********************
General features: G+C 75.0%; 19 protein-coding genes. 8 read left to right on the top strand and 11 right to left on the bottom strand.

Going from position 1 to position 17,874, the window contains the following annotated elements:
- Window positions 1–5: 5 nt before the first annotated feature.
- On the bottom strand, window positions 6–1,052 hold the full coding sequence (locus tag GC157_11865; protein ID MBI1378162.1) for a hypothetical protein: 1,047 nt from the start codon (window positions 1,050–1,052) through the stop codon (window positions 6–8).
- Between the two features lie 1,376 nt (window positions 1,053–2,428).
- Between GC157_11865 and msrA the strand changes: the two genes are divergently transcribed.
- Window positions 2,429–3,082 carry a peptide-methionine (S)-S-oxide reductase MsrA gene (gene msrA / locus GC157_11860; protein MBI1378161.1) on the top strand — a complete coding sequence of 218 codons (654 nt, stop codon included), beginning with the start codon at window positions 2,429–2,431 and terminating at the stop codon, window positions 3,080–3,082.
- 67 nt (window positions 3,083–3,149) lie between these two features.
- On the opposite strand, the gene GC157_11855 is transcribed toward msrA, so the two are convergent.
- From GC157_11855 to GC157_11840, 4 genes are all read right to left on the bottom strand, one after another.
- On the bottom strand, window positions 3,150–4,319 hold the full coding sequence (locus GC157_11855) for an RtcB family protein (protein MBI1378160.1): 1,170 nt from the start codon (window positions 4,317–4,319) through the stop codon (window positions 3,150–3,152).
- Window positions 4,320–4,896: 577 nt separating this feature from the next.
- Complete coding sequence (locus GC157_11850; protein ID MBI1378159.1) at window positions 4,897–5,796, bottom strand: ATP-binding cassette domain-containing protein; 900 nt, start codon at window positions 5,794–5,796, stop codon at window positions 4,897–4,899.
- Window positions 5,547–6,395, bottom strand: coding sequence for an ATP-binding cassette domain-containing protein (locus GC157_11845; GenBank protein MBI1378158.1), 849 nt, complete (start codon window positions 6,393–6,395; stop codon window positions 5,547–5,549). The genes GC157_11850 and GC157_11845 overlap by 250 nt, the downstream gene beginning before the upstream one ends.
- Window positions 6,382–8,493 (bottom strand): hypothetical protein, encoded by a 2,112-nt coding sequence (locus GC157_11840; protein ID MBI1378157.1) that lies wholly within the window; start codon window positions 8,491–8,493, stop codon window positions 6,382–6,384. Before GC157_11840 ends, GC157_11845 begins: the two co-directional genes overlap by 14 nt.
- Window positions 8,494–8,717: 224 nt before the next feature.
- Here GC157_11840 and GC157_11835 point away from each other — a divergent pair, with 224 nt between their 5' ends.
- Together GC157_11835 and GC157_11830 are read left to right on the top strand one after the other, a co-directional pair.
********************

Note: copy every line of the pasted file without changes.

General features: G+C 75.0%; 19 protein-coding genes. 8 read left to right on the top strand and 11 right to left on the bottom strand.

Going from position 1 to position 17,874, the window contains the following annotated elements:
- Window positions 1–5: 5 nt before the first annotated feature.
- On the bottom strand, window positions 6–1,052 hold the full coding sequence (locus tag GC157_11865; protein ID MBI1378162.1) for a hypothetical protein: 1,047 nt from the start codon (window positions 1,050–1,052) through the stop codon (window positions 6–8).
- Between the two features lie 1,376 nt (window positions 1,053–2,428).
- Between GC157_11865 and msrA the strand changes: the two genes are divergently transcribed.
- Window positions 2,429–3,082 carry a peptide-methionine (S)-S-oxide reductase MsrA gene (gene msrA / locus GC157_11860; protein MBI1378161.1) on the top strand — a complete coding sequence of 218 codons (654 nt, stop codon included), beginning with the start codon at window positions 2,429–2,431 and terminating at the stop codon, window positions 3,080–3,082.
- 67 nt (window positions 3,083–3,149) lie between these two features.
- On the opposite strand, the gene GC157_11855 is transcribed toward msrA, so the two are convergent.
- From GC157_11855 to GC157_11840, 4 genes are all read right to left on the bottom strand, one after another.
- On the bottom strand, window positions 3,150–4,319 hold the full coding sequence (locus GC157_11855) for an RtcB family protein (protein MBI1378160.1): 1,170 nt from the start codon (window positions 4,317–4,319) through the stop codon (window positions 3,150–3,152).
- Window positions 4,320–4,896: 577 nt separating this feature from the next.
- Complete coding sequence (locus GC157_11850; protein ID MBI1378159.1) at window positions 4,897–5,796, bottom strand: ATP-binding cassette domain-containing protein; 900 nt, start codon at window positions 5,794–5,796, stop codon at window positions 4,897–4,899.
- Window positions 5,547–6,395, bottom strand: coding sequence for an ATP-binding cassette domain-containing protein (locus GC157_11845; GenBank protein MBI1378158.1), 849 nt, complete (start codon window positions 6,393–6,395; stop codon window positions 5,547–5,549). The genes GC157_11850 and GC157_11845 overlap by 250 nt, the downstream gene beginning before the upstream one ends.
- Window positions 6,382–8,493 (bottom strand): hypothetical protein, encoded by a 2,112-nt coding sequence (locus GC157_11840; protein ID MBI1378157.1) that lies wholly within the window; start codon window positions 8,491–8,493, stop codon window positions 6,382–6,384. Before GC157_11840 ends, GC157_11845 begins: the two co-directional genes overlap by 14 nt.
- Window positions 8,494–8,717: 224 nt before the next feature.
- Here GC157_11840 and GC157_11835 point away from each other — a divergent pair, with 224 nt between their 5' ends.
- Together GC157_11835 and GC157_11830 are read left to right on the top strand one after the other, a co-directional pair.